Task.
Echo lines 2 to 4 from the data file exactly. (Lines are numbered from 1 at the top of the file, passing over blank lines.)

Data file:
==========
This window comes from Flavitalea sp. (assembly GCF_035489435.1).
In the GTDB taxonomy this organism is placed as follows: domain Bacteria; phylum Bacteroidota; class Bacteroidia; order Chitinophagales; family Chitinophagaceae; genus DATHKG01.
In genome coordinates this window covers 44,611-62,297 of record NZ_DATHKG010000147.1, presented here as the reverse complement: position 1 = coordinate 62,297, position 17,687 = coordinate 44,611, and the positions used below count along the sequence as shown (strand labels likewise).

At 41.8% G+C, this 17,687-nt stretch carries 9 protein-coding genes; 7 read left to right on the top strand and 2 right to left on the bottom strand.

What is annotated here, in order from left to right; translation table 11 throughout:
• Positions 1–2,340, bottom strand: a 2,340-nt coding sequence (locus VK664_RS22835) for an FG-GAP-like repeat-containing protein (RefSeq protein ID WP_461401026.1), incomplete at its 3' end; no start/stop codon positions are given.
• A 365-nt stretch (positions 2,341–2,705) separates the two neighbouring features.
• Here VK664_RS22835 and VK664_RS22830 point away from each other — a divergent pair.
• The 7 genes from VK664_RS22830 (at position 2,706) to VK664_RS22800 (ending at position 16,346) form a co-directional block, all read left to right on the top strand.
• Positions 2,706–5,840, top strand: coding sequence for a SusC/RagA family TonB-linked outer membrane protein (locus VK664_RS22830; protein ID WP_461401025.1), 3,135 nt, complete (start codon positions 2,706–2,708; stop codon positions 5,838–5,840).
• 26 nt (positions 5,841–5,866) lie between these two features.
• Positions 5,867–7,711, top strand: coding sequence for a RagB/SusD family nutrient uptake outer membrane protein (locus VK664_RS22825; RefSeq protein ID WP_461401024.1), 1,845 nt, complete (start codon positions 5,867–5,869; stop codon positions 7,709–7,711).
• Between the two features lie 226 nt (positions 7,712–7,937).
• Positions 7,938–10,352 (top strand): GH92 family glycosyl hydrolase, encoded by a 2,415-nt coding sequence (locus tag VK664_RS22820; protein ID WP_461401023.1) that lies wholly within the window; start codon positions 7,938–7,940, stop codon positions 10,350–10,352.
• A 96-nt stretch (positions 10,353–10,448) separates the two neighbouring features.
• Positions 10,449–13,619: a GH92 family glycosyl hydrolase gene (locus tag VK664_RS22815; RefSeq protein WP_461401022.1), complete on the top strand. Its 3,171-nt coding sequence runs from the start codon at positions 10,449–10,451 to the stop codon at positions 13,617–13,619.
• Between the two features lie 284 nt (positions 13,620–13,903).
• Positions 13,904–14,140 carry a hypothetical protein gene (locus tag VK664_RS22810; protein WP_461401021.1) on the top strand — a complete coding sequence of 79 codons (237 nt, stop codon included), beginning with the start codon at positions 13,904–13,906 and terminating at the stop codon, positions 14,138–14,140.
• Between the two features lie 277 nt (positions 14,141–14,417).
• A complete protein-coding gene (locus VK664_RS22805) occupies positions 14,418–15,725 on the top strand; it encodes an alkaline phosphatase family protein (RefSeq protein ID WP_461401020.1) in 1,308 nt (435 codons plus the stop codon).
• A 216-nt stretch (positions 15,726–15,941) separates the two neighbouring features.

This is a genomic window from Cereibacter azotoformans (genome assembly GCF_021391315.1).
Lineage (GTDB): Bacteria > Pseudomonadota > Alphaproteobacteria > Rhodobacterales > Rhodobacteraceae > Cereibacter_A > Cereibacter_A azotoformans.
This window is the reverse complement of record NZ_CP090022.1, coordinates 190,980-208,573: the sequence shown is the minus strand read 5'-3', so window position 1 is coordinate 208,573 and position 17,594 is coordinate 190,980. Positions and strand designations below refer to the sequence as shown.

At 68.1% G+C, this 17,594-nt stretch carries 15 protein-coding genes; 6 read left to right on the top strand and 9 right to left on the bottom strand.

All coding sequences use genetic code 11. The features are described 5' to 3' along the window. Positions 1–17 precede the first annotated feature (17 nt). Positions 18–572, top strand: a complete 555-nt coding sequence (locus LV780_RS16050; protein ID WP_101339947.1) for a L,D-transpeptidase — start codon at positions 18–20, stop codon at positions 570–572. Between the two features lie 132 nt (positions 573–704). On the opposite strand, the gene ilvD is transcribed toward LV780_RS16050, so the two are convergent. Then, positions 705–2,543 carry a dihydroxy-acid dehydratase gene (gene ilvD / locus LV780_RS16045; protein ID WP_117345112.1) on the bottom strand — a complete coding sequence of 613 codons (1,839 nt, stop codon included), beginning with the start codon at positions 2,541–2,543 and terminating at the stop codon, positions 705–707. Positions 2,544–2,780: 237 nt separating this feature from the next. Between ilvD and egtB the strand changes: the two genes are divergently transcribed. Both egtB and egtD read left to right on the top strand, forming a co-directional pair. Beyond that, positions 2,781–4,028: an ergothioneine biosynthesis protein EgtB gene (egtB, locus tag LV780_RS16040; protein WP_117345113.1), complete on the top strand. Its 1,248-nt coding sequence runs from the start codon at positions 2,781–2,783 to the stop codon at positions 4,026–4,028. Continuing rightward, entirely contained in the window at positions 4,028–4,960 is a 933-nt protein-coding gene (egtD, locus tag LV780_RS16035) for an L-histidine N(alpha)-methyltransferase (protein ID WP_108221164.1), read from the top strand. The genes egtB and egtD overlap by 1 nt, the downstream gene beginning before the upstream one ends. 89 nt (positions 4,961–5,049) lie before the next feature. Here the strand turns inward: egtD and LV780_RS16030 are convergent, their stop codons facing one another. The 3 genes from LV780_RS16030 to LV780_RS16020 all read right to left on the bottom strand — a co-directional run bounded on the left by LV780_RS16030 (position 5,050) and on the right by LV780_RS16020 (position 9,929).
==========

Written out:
In the GTDB taxonomy this organism is placed as follows: domain Bacteria; phylum Bacteroidota; class Bacteroidia; order Chitinophagales; family Chitinophagaceae; genus DATHKG01.
In genome coordinates this window covers 44,611-62,297 of record NZ_DATHKG010000147.1, presented here as the reverse complement: position 1 = coordinate 62,297, position 17,687 = coordinate 44,611, and the positions used below count along the sequence as shown (strand labels likewise).

At 41.8% G+C, this 17,687-nt stretch carries 9 protein-coding genes; 7 read left to right on the top strand and 2 right to left on the bottom strand.